Although the green salamander population appears to be stable within the main parts of its range, there have been significant declines within smaller, isolated populations. For example, the populations at Blue Ridge in North Carolina experienced declines in the late 1970s, and three out of the six populations there crashed again in 1996 to 1997, just after they appeared to be making a recovery (1) (6) (8). Smaller populations of the green salamander are at particular risk of extinction, in part because this species rarely crosses barriers such as roads or rivers and lakes, which limits the amount of migration between populations and can lead to inbreeding (6)

There are thought to be several reasons for these population crashes, including habitat loss from human developments such as roads. The removal of emergent rocks can cause environmental changes to the green salamander’s habitat, by increasing airflow, which increases temperature and decreases humidity. The removal of trees also dries nesting and foraging crevices (7) (8)

Other threats to the green salamander include over-collecting, disease and drought, which may increase in frequency and severity as a result of global climate change (1).


Green salamander conservation

The green salamander is listed as Endangered in Indiana, Ohio, Maryland, and Mississippi, as Threatened in Pennsylvania, and as Protected in Georgia (7). A conservation priority for this species is the protection of mature forest among rocky outcrops. It is recommended that a forest area of at least 100 metres should always be left around outcrops where this species occurs. The green salamander would also benefit from further research into its status and the threats it faces (1)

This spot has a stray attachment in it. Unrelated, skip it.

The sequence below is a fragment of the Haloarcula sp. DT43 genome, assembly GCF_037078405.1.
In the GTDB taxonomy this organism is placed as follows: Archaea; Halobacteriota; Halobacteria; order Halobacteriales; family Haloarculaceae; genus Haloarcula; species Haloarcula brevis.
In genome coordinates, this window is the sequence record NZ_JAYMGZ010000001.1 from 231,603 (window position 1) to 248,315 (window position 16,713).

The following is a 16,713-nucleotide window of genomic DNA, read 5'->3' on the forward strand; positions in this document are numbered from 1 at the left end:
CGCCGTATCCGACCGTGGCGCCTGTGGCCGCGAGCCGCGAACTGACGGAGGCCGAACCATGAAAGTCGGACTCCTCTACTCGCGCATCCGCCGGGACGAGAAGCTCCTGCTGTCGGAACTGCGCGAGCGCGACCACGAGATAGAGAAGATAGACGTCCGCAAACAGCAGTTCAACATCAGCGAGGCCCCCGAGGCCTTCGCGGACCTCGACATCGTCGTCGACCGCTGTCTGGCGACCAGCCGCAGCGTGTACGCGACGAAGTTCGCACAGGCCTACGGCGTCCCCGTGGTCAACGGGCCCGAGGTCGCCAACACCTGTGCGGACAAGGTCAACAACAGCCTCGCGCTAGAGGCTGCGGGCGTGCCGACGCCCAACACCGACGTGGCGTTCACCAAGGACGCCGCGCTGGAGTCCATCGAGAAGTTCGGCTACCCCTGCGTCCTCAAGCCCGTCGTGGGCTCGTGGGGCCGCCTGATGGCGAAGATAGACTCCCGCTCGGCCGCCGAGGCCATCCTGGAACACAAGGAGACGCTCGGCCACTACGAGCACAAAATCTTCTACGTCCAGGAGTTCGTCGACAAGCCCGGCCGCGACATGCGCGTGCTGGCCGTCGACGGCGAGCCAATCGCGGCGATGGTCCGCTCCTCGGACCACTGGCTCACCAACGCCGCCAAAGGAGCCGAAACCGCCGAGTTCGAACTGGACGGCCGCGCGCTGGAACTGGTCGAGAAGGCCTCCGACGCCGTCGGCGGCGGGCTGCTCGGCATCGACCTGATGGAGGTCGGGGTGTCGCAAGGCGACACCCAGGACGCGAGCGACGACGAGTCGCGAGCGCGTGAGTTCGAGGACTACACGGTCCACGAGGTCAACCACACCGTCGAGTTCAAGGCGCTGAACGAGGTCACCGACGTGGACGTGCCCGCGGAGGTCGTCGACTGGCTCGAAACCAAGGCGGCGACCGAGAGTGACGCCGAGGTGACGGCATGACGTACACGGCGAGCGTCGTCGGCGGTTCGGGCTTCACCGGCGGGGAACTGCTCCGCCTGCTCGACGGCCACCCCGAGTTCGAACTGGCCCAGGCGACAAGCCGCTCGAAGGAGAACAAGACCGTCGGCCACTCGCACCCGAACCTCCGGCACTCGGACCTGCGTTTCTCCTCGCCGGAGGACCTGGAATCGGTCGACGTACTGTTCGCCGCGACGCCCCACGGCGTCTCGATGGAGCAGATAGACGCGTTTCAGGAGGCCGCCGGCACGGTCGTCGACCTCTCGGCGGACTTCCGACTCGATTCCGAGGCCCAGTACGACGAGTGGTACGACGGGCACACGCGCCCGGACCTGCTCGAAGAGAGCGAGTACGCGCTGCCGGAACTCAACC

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Hibernation is a winter survival strategy in which the animal passes the winter in a resting state. This period of inactivity is characterised by specific biological and biochemical changes including lowered blood pressure and respiration rate.
The breeding of closely related individuals. An inbred population usually has less genetic variability and this is generally disadvantageous for its long-term survival and success.


  1. IUCN Red List (June, 2011)
  2. Jensen, J.B., Camp, C.D., Whit Gibbons, C.D. and Elliott, M.J. (2008) Amphibians and Reptiles of Georgia. University of Georgia Press, Georgia.
  3. Ohio - green salamander (June, 2011)
  4. Virginia Department of Game and Inland Fisheries - green salamander (June, 2011)
  5. Dodd, Jr, C.K. (2004) The Amphibians of Great Smoky Mountains National Park. University of Tennessee Press, Knoxville.
  6. NatureServe Explorer - green salamander (June, 2011)
  7. AmphibiaWeb - green salamander (June, 2011)
  8. Corser, J.D. (2001) Decline of disjunct green salamander (Aneides aeneus) populations in the southern Appalachians. Biological Conservation, 97: 119-126.

Image credit

Green salamander  
Green salamander

© Andrew Hoffman

Andrew Hoffman